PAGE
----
A very shy guy goes into a bar and sees a beautiful woman sitting at the bar. After an hour of gathering up his courage he finally goes over and asks, tentatively, “Um, would you mind if I chatted with you for a while?”
She responds by yelling, at the top of her lungs, “No, I won’t sleep with you tonight!” Everyone in the bar is now staring at them. Naturally, the guy is completely embarrassed and he slinks back to his table.
After a few minutes, the woman walks over to him and apologizes. She smiles at him and says, “I’m sorry if I embarrassed you. You see, I’m a graduate student in psychology and I’m studying how people respond to embarrassing situations.”
To which he responds, at the top of his lungs, “What do you mean $200?”

Our Weekend Prime Rib & Giant Yorkie Special Returns: 8 oz – $22.95 & 10 oz – $26.95.

Soup & Sandwich Special is $13.95.  All hot specials are $16.95, except where noted, & include a serving of soup du jour, house, or Caesar salad.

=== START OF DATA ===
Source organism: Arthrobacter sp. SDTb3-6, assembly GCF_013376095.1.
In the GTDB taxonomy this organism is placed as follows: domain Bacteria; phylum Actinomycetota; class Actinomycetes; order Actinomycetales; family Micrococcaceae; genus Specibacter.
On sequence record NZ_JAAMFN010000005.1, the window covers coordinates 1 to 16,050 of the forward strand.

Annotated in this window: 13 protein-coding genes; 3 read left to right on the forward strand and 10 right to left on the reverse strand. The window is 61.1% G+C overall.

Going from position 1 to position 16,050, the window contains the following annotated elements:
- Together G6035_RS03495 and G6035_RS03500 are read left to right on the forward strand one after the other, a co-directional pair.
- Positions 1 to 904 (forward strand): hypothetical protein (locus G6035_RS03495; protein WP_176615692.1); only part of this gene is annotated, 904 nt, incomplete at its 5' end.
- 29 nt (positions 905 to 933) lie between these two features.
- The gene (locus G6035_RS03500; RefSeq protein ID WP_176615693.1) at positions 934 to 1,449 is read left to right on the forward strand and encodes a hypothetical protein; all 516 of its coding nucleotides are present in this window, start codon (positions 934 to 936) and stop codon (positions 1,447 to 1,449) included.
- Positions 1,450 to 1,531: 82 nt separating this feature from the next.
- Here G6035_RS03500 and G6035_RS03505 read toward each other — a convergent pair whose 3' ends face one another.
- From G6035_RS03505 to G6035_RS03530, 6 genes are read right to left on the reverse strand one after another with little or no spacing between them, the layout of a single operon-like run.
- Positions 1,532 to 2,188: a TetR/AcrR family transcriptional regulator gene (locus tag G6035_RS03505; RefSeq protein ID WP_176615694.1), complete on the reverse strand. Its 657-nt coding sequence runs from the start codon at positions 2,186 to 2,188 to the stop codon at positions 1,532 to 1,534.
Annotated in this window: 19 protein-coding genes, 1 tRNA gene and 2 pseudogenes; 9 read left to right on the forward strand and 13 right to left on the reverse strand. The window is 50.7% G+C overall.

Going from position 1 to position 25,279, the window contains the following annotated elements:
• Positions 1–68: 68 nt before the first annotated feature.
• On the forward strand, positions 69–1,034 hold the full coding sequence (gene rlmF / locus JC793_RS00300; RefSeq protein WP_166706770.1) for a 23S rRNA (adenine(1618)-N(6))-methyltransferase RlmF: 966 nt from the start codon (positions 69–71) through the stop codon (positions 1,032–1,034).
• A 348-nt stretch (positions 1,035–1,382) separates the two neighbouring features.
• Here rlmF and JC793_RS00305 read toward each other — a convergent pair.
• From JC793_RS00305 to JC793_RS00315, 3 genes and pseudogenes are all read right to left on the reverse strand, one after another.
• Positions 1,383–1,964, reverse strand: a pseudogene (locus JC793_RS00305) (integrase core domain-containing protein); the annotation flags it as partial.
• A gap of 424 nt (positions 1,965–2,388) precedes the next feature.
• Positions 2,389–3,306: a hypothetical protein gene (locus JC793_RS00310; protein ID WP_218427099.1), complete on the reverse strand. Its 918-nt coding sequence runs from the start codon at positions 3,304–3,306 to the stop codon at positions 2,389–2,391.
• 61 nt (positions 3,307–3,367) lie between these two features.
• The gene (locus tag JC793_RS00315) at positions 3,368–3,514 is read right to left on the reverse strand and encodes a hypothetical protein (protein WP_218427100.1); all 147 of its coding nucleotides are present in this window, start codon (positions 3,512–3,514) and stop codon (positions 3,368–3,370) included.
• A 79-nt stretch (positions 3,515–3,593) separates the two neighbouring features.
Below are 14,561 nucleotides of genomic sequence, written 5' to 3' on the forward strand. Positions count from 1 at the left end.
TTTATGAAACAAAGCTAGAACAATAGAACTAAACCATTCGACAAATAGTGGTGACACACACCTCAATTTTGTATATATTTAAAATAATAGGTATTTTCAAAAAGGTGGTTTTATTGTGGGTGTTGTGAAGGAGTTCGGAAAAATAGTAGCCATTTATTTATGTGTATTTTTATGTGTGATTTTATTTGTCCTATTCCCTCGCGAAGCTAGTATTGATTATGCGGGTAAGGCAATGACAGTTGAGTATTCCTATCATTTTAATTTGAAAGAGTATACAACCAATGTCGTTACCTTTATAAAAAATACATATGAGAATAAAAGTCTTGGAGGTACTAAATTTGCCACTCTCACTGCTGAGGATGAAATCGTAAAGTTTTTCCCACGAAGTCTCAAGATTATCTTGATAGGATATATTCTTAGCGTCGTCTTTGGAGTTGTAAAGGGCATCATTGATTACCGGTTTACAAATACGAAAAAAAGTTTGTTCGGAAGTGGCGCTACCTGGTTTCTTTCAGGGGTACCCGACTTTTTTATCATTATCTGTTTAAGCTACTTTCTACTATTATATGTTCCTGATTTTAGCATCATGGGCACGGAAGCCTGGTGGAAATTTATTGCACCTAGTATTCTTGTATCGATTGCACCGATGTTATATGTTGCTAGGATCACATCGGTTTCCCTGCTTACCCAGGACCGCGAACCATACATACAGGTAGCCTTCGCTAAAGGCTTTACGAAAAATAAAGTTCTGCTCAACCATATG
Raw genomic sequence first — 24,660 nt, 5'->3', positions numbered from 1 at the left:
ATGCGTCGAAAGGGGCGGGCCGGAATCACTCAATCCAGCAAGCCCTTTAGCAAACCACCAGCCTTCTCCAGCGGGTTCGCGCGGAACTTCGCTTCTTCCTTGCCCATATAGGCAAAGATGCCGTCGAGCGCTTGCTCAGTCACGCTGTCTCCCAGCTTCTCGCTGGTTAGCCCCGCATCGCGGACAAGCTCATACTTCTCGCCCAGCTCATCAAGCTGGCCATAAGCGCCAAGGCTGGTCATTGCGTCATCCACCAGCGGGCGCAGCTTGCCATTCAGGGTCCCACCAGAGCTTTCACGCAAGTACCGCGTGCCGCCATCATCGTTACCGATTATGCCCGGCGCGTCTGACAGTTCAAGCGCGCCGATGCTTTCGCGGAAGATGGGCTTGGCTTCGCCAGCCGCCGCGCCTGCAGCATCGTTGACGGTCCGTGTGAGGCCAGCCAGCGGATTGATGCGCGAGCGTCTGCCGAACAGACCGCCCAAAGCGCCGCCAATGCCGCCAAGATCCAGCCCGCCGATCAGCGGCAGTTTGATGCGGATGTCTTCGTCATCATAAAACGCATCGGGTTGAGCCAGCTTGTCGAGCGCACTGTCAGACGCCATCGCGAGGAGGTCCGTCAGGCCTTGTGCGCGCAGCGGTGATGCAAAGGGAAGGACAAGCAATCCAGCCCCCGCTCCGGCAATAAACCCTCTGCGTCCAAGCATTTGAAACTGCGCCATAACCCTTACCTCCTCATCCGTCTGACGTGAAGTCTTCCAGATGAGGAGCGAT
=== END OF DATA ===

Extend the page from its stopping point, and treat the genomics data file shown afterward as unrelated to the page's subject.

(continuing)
Hot Special

Beer Pairing

Fri., Oct. 26

Seafood Chowder

Brisket Bun

Market Fresh Seafood Special (market price)

Northern Lights Lager

Sat., Oct. 27


BC Burger & a Pint. $18.95

Steak & a Pint. $19.95

Sun., Oct. 28


Pulled Pork Quesadilla

Steak & a Pint. $19.95

Mon., Oct. 29

Cream of Broccoli & Cheddar

Jumbo Egg Salad on White

Blackened Steak w/ Bourbon Yam Mash

Palliser Porter

Tues., Oct. 30

Beef & Red Lentil

Cajun Pizza

Chicken Chasseur

Last Mountain Lager

Wed., Oct. 31

Cheesy Pepper Pot

Beef & Cheddar Club

Spaghetti & Meatballs

Regina Pale Ale

Thur., Nov. 1

Chicken & Sausage Gumbo

Chi-Chi Wrap

Pork Medallions w/ Marsala Sauce

Sodbuster Brown Ale

Fri., Nov. 2

Potato Bacon

Ham & Swiss Croissant

Baked Cod Loin w/ Lemon  Caper Butter Sauce

Chico Light

Sat., Nov. 3


Miami Grill

Steak & a Pint. $19.95

Sun., Nov. 4


Chimichurri Steak Wrap

Steak & a Pint. $19.95

We strive to ensure all weekly specials and soups are made available. Product shortages or unforeseen circumstances may result in modification or even substitution of certain featured menu items.